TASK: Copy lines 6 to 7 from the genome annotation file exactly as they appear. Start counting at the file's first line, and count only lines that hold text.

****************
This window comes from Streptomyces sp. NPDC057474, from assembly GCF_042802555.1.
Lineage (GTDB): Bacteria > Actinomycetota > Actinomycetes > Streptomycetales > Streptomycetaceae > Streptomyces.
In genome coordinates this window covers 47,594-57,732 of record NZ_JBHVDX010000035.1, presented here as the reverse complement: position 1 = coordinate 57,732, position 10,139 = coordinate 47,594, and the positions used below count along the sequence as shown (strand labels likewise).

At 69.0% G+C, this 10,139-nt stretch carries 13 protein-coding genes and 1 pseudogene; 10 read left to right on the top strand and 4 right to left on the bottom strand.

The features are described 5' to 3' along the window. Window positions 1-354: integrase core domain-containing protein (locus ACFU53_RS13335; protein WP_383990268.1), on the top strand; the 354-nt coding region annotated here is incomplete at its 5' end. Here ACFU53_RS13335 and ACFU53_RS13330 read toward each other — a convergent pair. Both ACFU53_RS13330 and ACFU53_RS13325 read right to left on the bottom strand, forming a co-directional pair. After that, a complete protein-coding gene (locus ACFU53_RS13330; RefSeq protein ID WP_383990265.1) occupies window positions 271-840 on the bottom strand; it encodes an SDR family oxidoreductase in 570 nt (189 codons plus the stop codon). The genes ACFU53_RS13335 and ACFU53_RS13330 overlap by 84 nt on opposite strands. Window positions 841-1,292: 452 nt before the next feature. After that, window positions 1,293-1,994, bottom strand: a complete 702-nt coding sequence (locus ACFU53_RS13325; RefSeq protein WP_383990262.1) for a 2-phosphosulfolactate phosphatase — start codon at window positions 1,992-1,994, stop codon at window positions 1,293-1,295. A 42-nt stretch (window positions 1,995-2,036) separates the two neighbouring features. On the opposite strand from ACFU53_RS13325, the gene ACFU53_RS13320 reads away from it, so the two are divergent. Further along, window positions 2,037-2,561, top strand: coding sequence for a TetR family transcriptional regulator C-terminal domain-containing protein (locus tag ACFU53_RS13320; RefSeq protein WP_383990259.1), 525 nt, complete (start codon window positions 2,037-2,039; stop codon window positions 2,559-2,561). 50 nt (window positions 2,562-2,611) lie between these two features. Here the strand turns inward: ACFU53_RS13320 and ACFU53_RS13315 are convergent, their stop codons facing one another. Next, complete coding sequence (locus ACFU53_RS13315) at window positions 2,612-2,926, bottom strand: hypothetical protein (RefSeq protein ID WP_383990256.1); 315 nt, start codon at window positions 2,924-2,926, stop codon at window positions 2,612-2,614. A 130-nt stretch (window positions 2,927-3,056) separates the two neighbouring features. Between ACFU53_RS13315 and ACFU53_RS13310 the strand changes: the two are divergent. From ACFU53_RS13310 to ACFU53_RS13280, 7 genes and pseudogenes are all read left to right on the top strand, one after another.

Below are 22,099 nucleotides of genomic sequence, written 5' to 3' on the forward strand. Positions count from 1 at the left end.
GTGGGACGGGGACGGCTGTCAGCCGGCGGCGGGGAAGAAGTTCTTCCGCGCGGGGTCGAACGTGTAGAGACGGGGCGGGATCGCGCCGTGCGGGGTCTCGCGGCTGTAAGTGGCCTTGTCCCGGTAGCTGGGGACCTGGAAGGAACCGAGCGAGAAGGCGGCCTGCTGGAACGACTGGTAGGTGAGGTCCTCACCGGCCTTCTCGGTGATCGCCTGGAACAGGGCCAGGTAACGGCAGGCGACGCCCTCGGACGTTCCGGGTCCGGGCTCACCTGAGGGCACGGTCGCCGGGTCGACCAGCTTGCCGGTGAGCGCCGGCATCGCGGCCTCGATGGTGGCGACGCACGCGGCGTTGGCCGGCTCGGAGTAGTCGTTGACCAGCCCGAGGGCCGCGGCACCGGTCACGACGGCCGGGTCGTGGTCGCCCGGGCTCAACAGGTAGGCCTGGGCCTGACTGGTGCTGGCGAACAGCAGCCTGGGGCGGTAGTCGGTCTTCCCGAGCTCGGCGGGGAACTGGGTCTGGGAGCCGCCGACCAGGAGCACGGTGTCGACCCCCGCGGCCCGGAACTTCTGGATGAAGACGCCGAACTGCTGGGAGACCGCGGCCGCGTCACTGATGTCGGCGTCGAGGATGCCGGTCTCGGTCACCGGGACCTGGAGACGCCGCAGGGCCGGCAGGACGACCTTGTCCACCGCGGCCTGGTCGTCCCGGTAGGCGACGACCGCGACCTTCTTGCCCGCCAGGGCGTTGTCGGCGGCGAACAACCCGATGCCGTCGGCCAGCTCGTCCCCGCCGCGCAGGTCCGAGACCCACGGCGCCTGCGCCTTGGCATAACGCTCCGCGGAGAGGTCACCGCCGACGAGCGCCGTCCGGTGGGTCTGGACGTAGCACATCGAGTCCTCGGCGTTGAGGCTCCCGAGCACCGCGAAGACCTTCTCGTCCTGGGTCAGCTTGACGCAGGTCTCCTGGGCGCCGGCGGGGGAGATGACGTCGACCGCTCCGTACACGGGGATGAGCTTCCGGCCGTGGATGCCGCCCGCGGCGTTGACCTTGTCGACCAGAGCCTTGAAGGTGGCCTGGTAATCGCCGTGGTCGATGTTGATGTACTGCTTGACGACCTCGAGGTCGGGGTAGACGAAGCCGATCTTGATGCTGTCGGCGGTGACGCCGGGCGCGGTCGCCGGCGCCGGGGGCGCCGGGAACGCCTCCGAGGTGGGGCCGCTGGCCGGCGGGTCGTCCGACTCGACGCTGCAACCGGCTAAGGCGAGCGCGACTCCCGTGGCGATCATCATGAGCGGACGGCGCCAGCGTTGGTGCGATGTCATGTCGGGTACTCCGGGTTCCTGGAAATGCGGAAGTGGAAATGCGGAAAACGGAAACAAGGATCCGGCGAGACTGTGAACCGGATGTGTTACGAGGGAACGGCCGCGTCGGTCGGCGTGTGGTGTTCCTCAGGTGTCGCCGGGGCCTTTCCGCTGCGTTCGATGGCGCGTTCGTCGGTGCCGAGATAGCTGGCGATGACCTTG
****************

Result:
Below are 22,099 nucleotides of genomic sequence, written 5' to 3' on the forward strand. Positions count from 1 at the left end.
GTGGGACGGGGACGGCTGTCAGCCGGCGGCGGGGAAGAAGTTCTTCCGCGCGGGGTCGAACGTGTAGAGACGGGGCGGGATCGCGCCGTGCGGGGTCTCGCGGCTGTAAGTGGCCTTGTCCCGGTAGCTGGGGACCTGGAAGGAACCGAGCGAGAAGGCGGCCTGCTGGAACGACTGGTAGGTGAGGTCCTCACCGGCCTTCTCGGTGATCGCCTGGAACAGGGCCAGGTAACGGCAGGCGACGCCCTCGGACGTTCCGGGTCCGGGCTCACCTGAGGGCACGGTCGCCGGGTCGACCAGCTTGCCGGTGAGCGCCGGCATCGCGGCCTCGATGGTGGCGACGCACGCGGCGTTGGCCGGCTCGGAGTAGTCGTTGACCAGCCCGAGGGCCGCGGCACCGGTCACGACGGCCGGGTCGTGGTCGCCCGGGCTCAACAGGTAGGCCTGGGCCTGACTGGTGCTGGCGAACAGCAGCCTGGGGCGGTAGTCGGTCTTCCCGAGCTCGGCGGGGAACTGGGTCTGGGAGCCGCCGACCAGGAGCACGGTGTCGACCCCCGCGGCCCGGAACTTCTGGATGAAGACGCCGAACTGCTGGGAGACCGCGGCCGCGTCACTGATGTCGGCGTCGAGGATGCCGGTCTCGGTCACCGGGACCTGGAGACGCCGCAGGGCCGGCAGGACGACCTTGTCCACCGCGGCCTGGTCGTCCCGGTAGGCGACGACCGCGACCTTCTTGCCCGCCAGGGCGTTGTCGGCGGCGAACAACCCGATGCCGTCGGCCAGCTCGTCCCCGCCGCGCAGGTCCGAGACCCACGGCGCCTGCGCCTTGGCATAACGCTCCGCGGAGAGGTCACCGCCGACGAGCGCCGTCCGGTGGGTCTGGACGTAGCACATCGAGTCCTCGGCGTTGAGGCTCCCGAGCACCGCGAAGACCTTCTCGTCCTGGGTCAGCTTGACGCAGGTCTCCTGGGCGCCGGCGGGGGAGATGACGTCGACCGCTCCGTACACGGGGATGAGCTTCCGGCCGTGGATGCCGCCCGCGGCGTTGACCTTGTCGACCAGAGCCTTGAAGGTGGCCTGGTAATCGCCGTGGTCGATGTTGATGTACTGCTTGACGACCTCGAGGTCGGGGTAGACGAAGCCGATCTTGATGCTGTCGGCGGTGACGCCGGGCGCGGTCGCCGGCGCCGGGGGCGCCGGGAACGCCTCCGAGGTGGGGCCGCTGGCCGGCGGGTCGTCCGACTCGACGCTGCAACCGGCTAAGGCGAGCGCGACTCCCGTGGCGATCATCATGAGCGGACGGCGCCAGCGTTGGTGCGATGTCATGTCGGGTACTCCGGGTTCCTGGAAATGCGGAAGTGGAAATGCGGAAAACGGAAACAAGGATCCGGCGAGACTGTGAACCGGATGTGTTACGAGGGAACGGCCGCGTCGGTCGGCGTGTGGTGTTCCTCAGGTGTCGCCGGGGCCTTTCCGCTGCGTTCGATGGCGCGTTCGTCGGTGCCGAGATAGCTGGCGATGACCTTG